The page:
Photos Jason Huynh
Social Distancing. Shelter in Place. Stay Home. These phrases have become quite familiar during the coronavirus pandemic and unfortunately for some, this extended time spent at home can cause an entirely different set of worries. Elevated stress levels and anxiety, coupled with a lack of normalcy and control has led to a dramatic rise in domestic violence cases.
“Normally, domestic violence cases run at the rate of one call every 20 minutes,” says Balerie Byars, creator and operator of Lips UnChained, a domestic violence awareness and help organization. “Ever since everyone has been sheltered in place, that rate has tripled in various states. Overall, domestic violence hotline calls are through the roof right now, and incidents are making it to the news. We are in the times of the highest amount of domestic violence incidents ever.”
While the shelter at home mandates are necessary to flatten the curve of the coronavirus spread, suddenly being home for extended amounts of time without a sense of routine or normalcy can easily have a negative impact on peace of mind and mental stability. Those who might be struggling with adjusting to these changes or worrying about finances that have been impacted might also be tempted to take their frustrations out on those they are closest to.
“People are struggling to deal with such a drastic change in the world and in their everyday lives while having no way to control what’s happening,” says Byars. “And at times, people take all of those mixed emotions out on those closest to them, and most of the time that is the significant other.” But there are steps to take in order to avoid conflict, she says.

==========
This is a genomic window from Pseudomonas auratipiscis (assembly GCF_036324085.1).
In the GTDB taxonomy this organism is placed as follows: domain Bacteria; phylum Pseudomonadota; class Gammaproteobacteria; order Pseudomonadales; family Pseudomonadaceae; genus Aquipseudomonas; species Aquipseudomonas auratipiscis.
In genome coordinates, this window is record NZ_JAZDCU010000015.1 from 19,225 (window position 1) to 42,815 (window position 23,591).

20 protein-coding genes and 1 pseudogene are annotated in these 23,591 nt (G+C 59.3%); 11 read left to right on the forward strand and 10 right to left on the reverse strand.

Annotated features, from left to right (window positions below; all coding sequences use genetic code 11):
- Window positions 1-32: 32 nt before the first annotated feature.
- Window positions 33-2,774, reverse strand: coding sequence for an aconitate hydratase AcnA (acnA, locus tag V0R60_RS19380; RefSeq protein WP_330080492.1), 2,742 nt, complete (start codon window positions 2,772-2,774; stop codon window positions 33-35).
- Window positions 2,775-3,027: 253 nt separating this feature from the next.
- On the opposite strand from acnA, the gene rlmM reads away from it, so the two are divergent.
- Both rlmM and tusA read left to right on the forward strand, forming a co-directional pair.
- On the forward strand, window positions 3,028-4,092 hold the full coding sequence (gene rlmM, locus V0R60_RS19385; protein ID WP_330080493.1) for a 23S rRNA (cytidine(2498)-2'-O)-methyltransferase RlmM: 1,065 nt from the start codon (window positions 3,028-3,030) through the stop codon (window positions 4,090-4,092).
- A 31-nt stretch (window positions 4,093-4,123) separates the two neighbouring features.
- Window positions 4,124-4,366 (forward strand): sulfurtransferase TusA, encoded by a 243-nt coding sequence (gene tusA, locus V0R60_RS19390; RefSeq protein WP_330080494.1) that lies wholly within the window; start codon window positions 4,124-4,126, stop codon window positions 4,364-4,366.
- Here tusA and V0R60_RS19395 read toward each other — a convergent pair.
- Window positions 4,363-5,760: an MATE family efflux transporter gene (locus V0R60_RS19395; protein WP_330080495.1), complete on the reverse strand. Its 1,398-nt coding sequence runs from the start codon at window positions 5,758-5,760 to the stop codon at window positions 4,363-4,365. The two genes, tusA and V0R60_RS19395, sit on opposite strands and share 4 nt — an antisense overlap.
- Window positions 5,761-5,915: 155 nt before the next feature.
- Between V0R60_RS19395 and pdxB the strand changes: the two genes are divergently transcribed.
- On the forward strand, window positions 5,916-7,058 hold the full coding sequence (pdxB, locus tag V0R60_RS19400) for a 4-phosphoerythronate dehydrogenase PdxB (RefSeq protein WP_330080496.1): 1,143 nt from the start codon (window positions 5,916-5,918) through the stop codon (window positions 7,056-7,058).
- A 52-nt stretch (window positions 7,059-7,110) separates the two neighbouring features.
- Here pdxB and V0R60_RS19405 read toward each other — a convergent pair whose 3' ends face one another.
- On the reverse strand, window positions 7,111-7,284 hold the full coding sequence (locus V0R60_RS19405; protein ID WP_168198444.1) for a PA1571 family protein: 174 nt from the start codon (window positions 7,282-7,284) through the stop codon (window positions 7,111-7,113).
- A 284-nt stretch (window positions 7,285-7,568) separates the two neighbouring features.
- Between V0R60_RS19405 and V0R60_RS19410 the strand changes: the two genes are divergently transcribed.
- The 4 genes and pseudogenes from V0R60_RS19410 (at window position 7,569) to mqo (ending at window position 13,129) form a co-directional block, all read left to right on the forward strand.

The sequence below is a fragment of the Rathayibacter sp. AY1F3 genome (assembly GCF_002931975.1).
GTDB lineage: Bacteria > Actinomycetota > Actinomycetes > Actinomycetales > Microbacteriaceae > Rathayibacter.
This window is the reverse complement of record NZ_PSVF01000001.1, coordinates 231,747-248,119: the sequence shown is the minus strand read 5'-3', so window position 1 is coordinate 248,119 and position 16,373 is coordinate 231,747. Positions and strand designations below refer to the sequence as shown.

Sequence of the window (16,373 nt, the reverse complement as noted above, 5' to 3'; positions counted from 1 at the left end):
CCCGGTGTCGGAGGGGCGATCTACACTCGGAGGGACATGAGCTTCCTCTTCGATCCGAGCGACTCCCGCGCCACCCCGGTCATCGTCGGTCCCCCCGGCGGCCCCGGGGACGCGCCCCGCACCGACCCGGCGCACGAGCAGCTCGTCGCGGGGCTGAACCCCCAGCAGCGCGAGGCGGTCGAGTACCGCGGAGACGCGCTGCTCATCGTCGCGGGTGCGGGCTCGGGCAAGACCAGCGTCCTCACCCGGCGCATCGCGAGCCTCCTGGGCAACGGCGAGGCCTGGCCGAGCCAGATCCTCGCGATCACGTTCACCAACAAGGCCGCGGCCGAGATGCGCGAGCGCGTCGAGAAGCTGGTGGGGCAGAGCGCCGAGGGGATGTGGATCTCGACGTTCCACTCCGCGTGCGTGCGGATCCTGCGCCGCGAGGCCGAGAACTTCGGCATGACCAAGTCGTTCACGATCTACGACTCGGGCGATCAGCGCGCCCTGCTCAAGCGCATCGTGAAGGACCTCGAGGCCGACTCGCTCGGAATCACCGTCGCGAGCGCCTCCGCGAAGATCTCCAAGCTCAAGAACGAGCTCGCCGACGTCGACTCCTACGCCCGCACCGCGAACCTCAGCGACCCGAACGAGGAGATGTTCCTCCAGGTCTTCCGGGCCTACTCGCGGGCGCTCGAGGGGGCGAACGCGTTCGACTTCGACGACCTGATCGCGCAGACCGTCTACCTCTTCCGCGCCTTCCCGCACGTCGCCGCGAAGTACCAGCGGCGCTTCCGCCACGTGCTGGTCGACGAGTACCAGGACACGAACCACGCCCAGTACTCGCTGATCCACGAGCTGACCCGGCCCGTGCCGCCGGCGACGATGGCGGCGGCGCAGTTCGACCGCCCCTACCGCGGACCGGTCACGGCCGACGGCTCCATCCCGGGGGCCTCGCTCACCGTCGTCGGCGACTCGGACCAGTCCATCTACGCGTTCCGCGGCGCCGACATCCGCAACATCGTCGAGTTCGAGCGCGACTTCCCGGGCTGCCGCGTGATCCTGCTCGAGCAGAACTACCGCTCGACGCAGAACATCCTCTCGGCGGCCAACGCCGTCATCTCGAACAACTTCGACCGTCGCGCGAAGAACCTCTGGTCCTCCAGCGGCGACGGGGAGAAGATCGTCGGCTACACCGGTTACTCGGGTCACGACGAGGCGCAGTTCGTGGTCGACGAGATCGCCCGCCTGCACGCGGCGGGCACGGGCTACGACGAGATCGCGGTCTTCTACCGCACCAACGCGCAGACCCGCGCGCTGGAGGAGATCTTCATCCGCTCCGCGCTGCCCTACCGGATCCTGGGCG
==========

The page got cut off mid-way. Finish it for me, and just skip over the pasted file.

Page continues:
“People have to make the best of the situation. They have to understand that none of this is within anyone’s control. We gotta figure out ways to give each other space in the home, and acknowledge and respect the need for the space, even if you don’t agree. Don’t ever throw gasoline on the fire. Pray together, talk about it. Play games. Get through it together. If you sense that that’s not going to happen, realize that and do not make a situation worse, especially in this time of elevated stress and anxiety levels.”
Byars reminds us that there can also be unintended victims of domestic violence. “Remember that with everyone having to adapt to the changes, children hear and see the bad stuff also, especially the arguing, the fighting, the crying. Think of them. Try making a change for their sake. You have to seek different results as no one has experienced this before, there’s no precedent to the situation we are living in today.”
If you or someone you know is in a domestic violence situation and needs help immediately, resources are available. Call the National Domestic Violence Hotline at 1-800-799-SAFE. Seek out Lips Unchained on social media. Call the Hospitality House of Rome’s 24 Hour Crisis line at 706-235-HOPE. They will not reject anyone experiencing symptoms of COVID-19 like cough or fever and will work to safely move you to safety.